Defending your digital turf: What to do if a media outlet broadcasts your video without permission

The drop-and-drag availability of online material makes it oh-so-tempting to “borrow” a photo, video or article from the Web — even for professional media outlets that ought to be especially protective of copyright.

Idaho college journalist Farzan Faramarzi understandably felt violated when, without asking, a local FOX affiliate rebroadcast a clip from his YouTube-posted video. Faramarzi was the only journalist on the spot when a well-known campus preacher visiting Boise State took a swing at a student who’d approached him by surprise (the student claimed he just wanted a hug). The video doesn’t show contact being made, and police decided not to charge the preacher and declared him welcome to return to campus.

The event was newsworthy enough that KIVI-TV made an excerpt from Faramarzi’s video the centerpiece of a report on the evening news and on the station’s website.

Faramarzi protested. A representative of the station and its parent company — insisting that use of the clip didn’t infringe the student’s copyright — declined to pull the video but did give Faramarzi recognition on the web version.

Was KIVI-TV’s use of the clip defensible as a “fair use?”

The honest but unhelpful answer is, “It depends.” Fair use is always a judgment call that requires balancing multiple considerations.

That the station used a very small percentage of the original video isn’t decisive. Copyright law recognizes that you can infringe the owner’s rights if you re-use the “heart and soul” that gives the original creation its value. In this case, the altercation IS the heart and soul of Faramarzi’s work.

But copyright law also recognizes a “fair use” defense for republishing part (or at times, even all) of someone else’s work when commenting on that work — e.g., because the work has itself become newsworthy.

(For instance, when a graphic artist creates and sells a poster based on a valuable AP news photograph, that might be copyright infringement. But when a news organization writes about the photo and the poster, reproducing their images to accompany the story is a classic fair use.)

The station’s best argument for fair use is that the video actually became part of the story when, according to the KIVI report, Boise State police reviewed it in making their decision to readmit the preacher to campus. If the video itself is newsworthy for that reason, then the station has an arguable fair use defense.

One thing that doesn’t help the station at all is crediting the original source. Copyright law doesn’t concern itself with credit. Credit is a matter of ethics and professionalism (and in an academic setting, potentially one of plagiarism). But if the re-use of someone else’s property is illegal, federal law doesn’t care how — or whether — it’s credited.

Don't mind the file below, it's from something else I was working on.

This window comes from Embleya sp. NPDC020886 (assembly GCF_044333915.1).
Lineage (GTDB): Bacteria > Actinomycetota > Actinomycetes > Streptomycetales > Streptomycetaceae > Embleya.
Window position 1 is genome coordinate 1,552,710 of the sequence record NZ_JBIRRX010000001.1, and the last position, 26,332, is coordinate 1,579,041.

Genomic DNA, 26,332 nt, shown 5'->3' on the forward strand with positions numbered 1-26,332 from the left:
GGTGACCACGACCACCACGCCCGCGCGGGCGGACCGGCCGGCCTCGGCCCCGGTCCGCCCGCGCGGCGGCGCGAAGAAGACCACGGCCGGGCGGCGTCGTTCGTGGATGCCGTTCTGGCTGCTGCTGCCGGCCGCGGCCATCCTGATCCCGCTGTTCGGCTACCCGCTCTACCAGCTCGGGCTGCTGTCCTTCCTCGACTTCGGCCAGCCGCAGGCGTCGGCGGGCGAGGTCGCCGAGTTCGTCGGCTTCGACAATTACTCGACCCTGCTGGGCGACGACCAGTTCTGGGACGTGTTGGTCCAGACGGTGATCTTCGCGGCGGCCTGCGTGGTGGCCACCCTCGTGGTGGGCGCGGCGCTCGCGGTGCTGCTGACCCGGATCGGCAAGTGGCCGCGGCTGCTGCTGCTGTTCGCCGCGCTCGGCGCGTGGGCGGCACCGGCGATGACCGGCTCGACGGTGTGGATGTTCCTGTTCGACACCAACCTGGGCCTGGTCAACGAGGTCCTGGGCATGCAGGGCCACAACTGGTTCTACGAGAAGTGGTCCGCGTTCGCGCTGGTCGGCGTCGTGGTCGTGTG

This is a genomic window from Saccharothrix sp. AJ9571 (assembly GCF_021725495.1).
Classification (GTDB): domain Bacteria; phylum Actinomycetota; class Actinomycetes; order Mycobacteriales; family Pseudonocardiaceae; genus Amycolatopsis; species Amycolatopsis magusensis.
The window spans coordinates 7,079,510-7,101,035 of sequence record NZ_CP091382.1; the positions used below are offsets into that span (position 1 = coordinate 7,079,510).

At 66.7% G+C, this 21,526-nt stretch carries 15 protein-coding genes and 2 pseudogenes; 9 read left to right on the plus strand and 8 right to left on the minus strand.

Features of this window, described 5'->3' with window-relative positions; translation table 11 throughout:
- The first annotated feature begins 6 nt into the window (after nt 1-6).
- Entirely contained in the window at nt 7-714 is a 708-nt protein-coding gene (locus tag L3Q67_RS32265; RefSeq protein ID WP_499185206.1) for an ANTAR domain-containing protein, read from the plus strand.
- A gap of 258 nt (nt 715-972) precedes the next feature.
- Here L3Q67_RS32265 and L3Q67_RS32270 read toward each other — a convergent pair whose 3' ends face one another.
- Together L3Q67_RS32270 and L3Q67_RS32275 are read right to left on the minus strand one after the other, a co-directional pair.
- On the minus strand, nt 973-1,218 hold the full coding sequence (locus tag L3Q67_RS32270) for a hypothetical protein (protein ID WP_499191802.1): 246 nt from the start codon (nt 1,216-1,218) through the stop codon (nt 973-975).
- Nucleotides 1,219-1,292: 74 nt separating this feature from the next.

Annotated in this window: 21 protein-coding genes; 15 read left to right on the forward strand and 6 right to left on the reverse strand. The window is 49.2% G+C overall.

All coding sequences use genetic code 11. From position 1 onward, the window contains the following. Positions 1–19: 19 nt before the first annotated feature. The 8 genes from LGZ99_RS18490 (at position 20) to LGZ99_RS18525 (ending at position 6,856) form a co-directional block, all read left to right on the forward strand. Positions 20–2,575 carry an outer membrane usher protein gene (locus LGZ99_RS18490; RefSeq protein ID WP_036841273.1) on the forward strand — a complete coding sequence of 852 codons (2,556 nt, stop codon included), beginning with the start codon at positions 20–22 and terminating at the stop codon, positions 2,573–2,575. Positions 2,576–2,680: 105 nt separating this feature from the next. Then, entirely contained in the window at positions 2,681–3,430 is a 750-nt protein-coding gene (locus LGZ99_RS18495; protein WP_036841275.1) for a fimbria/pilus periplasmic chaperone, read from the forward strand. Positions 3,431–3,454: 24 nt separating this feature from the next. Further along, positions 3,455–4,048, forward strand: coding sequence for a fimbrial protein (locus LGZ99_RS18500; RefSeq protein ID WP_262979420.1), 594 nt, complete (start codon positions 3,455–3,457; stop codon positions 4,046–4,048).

What could KIVI-TV have done better?

While credit doesn’t neutralize copyright infringement, it’s the courteous thing to do, especially if it’s apparent that the creator of the original work isn’t just a hobbyist (Faramarzi maintains an active YouTube channel with more than 115 entries as a showcase for his career portfolio of videography). Asking for consent surprisingly often will result in a “yes.”

What can I do if I think my videos have been “pirated” by a competitor?

First, figure out what you want. Do you want to be paid for the work? Would a credit be sufficient? Or do you want the video taken down entirely?

A phone call to the infringing site, especially if it is an established media outlet that’s easily reachable, is the polite first step and at times results in a complete resolution. But what if the infringer won’t play nicely?

If you’d be satisfied with a freelancer fee for your “involuntary contribution,” consider simply submitting an invoice for a reasonable market rate along with a cover letter to this effect: “I’m glad you like my videos. I charge a ____ licensing fee per clip, with a 25 percent add-on for customers who don’t get consent in advance. Please remit _____ within 30 days.”

If you’re convinced that the republication is an unlawful infringement (this would be a good time to consult legal counsel licensed in your state), federal law recognizes a right to demand that the infringing content be pulled down. The Digital Millennium Copyright Act (“DMCA”) sets forth a specific process for notifying the website’s host that a page contains infringing material.  This article explains the process, but in short, it requires a sworn statement signed by the copyright-holder identifying the infringing content and where it can be found online.

As a cautionary note, DMCA notices should never be sent without careful research and consideration. Knowingly misstating that a Web page contains infringing material can result in sanctions including paying the website operator’s legal fees for defending against an unfounded takedown demand.